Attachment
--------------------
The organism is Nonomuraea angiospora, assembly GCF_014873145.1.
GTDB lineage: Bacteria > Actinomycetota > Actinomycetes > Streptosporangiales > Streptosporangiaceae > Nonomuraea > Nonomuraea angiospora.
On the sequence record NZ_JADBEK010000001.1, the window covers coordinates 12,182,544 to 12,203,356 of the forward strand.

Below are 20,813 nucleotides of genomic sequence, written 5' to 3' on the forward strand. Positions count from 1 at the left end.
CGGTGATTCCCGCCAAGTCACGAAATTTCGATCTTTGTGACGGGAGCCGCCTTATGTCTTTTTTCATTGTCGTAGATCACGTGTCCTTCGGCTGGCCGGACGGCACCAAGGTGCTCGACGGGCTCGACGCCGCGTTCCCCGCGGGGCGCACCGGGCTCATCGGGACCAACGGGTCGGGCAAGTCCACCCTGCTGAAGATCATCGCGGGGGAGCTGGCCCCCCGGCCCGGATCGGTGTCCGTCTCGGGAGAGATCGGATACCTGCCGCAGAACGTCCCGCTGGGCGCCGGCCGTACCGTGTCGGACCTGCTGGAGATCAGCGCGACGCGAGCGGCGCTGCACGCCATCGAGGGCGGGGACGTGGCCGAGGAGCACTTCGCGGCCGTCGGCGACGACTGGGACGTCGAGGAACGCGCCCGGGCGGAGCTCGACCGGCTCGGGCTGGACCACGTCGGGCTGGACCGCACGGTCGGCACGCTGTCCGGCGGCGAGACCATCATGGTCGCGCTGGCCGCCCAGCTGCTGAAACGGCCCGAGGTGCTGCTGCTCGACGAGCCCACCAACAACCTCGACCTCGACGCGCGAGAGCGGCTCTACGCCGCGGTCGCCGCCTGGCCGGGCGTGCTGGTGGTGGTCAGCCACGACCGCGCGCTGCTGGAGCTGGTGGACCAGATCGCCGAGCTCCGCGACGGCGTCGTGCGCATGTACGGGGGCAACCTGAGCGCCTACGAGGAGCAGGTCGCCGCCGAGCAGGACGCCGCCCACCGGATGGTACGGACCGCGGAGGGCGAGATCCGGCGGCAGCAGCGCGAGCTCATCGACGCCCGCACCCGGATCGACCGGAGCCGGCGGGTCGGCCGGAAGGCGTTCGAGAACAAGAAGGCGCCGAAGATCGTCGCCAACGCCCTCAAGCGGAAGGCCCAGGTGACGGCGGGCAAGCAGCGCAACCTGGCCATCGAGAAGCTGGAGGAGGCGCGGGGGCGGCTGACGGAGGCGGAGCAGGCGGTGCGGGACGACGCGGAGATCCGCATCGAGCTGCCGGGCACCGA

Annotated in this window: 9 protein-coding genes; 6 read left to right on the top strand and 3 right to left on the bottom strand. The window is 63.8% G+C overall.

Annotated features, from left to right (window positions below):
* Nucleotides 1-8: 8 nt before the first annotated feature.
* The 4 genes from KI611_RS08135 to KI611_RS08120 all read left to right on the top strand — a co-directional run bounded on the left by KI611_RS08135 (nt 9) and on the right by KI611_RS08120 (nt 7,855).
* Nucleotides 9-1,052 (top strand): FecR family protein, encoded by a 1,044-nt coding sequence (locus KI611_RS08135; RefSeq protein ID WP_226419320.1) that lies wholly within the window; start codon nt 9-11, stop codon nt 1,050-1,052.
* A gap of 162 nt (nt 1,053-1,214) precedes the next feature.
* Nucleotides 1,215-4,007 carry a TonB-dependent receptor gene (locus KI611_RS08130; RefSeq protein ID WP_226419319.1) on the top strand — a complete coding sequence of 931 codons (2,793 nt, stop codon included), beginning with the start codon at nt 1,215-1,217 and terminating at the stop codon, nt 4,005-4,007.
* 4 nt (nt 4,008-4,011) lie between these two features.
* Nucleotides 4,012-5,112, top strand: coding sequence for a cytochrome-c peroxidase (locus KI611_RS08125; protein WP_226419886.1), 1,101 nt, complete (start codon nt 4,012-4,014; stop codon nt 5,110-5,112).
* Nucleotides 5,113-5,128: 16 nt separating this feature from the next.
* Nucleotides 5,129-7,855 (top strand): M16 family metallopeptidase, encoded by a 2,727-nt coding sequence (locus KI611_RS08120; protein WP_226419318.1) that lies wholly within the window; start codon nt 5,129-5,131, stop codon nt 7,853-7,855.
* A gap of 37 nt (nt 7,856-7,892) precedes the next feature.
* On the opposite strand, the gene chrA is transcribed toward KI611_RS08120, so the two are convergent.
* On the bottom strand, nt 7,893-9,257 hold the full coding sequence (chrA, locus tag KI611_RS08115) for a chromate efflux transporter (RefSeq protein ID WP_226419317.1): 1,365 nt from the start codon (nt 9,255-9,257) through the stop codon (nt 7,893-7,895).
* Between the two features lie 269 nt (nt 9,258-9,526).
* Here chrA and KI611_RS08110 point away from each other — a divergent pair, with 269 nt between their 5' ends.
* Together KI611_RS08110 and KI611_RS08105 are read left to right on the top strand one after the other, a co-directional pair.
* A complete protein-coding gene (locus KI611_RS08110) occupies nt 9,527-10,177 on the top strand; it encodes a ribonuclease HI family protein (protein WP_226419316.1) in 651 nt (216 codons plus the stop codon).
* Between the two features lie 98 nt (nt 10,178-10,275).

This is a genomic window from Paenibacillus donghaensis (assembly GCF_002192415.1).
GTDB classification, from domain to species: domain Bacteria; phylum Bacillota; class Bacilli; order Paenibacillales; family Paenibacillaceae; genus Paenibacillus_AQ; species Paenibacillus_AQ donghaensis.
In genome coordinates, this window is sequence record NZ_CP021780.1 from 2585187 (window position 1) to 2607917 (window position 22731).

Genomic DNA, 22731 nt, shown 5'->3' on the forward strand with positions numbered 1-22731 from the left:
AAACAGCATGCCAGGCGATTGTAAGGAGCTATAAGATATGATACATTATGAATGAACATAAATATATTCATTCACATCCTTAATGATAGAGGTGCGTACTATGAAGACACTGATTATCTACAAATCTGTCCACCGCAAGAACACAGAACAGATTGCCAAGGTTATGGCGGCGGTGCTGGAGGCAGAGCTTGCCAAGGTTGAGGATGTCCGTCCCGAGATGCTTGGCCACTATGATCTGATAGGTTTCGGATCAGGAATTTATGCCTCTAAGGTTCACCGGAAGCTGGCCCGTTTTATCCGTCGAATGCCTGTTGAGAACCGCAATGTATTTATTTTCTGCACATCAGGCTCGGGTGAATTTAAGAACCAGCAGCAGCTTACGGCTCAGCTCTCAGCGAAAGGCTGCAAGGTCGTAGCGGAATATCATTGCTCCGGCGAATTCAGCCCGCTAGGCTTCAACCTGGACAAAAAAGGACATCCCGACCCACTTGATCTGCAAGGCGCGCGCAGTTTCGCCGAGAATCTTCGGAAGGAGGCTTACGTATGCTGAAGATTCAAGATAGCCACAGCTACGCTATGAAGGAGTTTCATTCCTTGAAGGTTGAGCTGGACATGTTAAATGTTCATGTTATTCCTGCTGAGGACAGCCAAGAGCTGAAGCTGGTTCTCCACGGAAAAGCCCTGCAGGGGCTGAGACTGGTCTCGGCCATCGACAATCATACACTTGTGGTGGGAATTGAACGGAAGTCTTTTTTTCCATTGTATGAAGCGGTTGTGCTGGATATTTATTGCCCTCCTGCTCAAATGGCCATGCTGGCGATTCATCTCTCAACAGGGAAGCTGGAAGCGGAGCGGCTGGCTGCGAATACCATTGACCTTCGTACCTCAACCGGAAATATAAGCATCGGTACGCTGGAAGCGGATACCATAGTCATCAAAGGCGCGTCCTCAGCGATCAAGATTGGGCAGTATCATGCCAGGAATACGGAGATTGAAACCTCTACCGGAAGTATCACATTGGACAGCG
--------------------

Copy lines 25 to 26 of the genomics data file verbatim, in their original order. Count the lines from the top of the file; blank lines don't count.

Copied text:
This is a genomic window from Paenibacillus donghaensis (assembly GCF_002192415.1).
GTDB classification, from domain to species: domain Bacteria; phylum Bacillota; class Bacilli; order Paenibacillales; family Paenibacillaceae; genus Paenibacillus_AQ; species Paenibacillus_AQ donghaensis.